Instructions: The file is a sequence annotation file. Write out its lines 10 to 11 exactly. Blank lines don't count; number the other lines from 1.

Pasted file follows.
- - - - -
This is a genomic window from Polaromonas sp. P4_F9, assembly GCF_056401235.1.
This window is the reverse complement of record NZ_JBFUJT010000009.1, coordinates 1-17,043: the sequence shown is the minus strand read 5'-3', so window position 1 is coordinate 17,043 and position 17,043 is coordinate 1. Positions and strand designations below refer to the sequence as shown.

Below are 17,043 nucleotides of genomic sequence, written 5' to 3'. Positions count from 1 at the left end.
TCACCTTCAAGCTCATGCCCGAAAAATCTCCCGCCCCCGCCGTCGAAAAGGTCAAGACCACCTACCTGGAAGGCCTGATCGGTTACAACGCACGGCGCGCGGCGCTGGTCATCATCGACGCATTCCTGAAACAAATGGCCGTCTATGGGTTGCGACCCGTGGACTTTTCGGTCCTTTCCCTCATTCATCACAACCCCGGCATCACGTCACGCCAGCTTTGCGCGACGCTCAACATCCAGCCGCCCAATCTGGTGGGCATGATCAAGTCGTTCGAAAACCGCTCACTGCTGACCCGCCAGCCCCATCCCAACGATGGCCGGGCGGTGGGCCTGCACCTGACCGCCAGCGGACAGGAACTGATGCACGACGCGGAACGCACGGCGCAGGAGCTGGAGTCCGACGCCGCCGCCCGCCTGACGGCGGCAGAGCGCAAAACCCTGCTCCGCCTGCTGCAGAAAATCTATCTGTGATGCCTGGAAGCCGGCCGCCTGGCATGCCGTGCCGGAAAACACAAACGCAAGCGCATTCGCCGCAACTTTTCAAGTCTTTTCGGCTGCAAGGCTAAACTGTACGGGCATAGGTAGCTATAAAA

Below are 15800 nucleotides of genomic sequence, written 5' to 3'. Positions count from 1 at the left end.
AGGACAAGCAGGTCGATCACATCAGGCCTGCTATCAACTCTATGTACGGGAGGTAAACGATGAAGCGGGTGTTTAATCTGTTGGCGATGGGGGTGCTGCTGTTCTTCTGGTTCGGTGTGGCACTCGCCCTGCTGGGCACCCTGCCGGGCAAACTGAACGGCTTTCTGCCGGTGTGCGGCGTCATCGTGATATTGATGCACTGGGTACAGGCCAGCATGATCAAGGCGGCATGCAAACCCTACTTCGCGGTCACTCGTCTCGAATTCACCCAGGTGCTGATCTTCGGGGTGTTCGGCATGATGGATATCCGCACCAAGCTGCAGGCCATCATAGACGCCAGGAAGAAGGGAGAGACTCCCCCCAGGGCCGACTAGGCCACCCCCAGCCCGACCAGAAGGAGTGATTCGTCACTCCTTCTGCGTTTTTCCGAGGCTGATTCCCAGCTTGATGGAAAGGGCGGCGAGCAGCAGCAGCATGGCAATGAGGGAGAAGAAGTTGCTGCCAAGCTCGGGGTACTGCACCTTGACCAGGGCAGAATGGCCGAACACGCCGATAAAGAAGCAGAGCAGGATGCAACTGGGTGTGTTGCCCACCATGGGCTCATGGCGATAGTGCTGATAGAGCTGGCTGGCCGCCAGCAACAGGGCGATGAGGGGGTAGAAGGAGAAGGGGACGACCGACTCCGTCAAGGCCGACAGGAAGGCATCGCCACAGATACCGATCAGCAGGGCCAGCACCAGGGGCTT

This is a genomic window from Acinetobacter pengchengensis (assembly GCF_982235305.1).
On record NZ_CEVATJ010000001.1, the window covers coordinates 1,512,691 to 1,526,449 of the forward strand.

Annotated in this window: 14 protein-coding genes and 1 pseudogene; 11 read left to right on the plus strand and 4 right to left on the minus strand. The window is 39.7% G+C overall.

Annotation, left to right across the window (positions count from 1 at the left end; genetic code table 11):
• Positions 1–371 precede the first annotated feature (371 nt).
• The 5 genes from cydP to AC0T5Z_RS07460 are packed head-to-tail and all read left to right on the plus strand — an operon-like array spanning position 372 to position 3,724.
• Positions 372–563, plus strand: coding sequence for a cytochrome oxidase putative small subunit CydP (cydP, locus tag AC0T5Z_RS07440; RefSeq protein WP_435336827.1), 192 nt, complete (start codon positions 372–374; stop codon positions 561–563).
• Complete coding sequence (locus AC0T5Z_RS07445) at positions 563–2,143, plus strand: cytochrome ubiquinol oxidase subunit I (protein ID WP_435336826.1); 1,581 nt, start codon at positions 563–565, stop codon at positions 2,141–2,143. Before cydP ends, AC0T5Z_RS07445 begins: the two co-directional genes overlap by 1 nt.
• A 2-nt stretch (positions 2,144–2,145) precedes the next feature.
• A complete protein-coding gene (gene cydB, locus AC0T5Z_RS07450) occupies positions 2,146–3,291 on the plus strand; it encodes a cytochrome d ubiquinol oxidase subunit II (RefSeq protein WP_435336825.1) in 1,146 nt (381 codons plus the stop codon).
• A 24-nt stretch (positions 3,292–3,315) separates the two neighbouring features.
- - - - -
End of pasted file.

Annotation, left to right across the window (positions count from 1 at the left end; genetic code table 11):
• Positions 1–371 precede the first annotated feature (371 nt).